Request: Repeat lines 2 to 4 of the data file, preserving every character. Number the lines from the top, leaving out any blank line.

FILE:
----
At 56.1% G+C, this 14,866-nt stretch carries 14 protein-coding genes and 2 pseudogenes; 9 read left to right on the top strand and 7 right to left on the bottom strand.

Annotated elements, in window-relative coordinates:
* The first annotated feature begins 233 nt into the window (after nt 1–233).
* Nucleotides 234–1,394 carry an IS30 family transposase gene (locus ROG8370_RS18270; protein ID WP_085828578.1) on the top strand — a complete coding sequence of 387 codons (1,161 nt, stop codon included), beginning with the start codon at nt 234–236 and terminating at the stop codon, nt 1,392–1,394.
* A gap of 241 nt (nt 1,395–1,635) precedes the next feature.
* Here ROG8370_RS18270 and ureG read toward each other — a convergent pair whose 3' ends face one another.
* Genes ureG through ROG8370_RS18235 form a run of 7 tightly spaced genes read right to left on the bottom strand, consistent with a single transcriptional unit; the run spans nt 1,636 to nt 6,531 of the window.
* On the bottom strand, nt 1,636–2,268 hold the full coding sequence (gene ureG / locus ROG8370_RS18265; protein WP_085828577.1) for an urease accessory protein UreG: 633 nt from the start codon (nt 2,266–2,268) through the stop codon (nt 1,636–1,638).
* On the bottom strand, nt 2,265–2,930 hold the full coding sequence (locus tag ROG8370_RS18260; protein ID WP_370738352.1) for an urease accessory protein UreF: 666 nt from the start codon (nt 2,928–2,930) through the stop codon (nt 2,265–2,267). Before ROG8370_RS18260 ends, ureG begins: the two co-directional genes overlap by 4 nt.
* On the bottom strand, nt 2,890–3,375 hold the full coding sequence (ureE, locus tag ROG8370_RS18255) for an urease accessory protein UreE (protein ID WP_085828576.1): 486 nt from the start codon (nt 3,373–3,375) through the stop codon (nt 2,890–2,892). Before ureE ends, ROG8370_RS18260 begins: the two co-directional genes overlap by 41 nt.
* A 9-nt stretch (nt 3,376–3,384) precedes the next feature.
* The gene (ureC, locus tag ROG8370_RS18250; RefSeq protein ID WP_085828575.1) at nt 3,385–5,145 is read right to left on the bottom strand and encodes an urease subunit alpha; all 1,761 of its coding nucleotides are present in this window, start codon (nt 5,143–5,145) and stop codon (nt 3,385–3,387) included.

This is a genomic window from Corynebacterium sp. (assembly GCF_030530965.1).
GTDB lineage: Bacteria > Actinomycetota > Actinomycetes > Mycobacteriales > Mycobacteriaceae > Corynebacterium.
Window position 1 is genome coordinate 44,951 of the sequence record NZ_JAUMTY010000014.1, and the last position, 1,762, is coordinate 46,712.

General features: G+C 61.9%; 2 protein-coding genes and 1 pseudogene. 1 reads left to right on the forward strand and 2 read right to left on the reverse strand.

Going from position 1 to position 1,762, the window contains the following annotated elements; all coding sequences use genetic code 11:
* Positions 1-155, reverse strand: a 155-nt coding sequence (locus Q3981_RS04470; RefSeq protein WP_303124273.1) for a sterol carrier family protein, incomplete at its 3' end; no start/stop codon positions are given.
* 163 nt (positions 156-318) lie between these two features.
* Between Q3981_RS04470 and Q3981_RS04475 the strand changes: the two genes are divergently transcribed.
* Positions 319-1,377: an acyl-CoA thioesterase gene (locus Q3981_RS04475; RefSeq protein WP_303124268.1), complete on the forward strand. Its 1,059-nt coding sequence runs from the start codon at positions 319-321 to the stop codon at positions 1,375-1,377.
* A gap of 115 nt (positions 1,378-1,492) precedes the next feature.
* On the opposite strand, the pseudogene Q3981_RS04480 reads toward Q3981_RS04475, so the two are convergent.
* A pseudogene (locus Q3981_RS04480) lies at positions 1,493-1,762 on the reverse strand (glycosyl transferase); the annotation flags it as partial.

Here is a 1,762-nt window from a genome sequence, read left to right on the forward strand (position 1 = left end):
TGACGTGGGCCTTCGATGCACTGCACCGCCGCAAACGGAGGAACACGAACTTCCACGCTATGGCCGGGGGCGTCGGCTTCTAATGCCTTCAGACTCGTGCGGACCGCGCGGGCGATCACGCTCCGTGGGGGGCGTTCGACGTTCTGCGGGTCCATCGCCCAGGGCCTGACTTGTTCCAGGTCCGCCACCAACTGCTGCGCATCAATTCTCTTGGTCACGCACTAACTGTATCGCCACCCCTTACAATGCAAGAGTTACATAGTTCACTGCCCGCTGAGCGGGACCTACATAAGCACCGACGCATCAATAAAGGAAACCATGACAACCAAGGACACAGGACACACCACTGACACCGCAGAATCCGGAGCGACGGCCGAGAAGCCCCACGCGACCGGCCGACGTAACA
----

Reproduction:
Annotated elements, in window-relative coordinates:
* The first annotated feature begins 233 nt into the window (after nt 1–233).
* Nucleotides 234–1,394 carry an IS30 family transposase gene (locus ROG8370_RS18270; protein ID WP_085828578.1) on the top strand — a complete coding sequence of 387 codons (1,161 nt, stop codon included), beginning with the start codon at nt 234–236 and terminating at the stop codon, nt 1,392–1,394.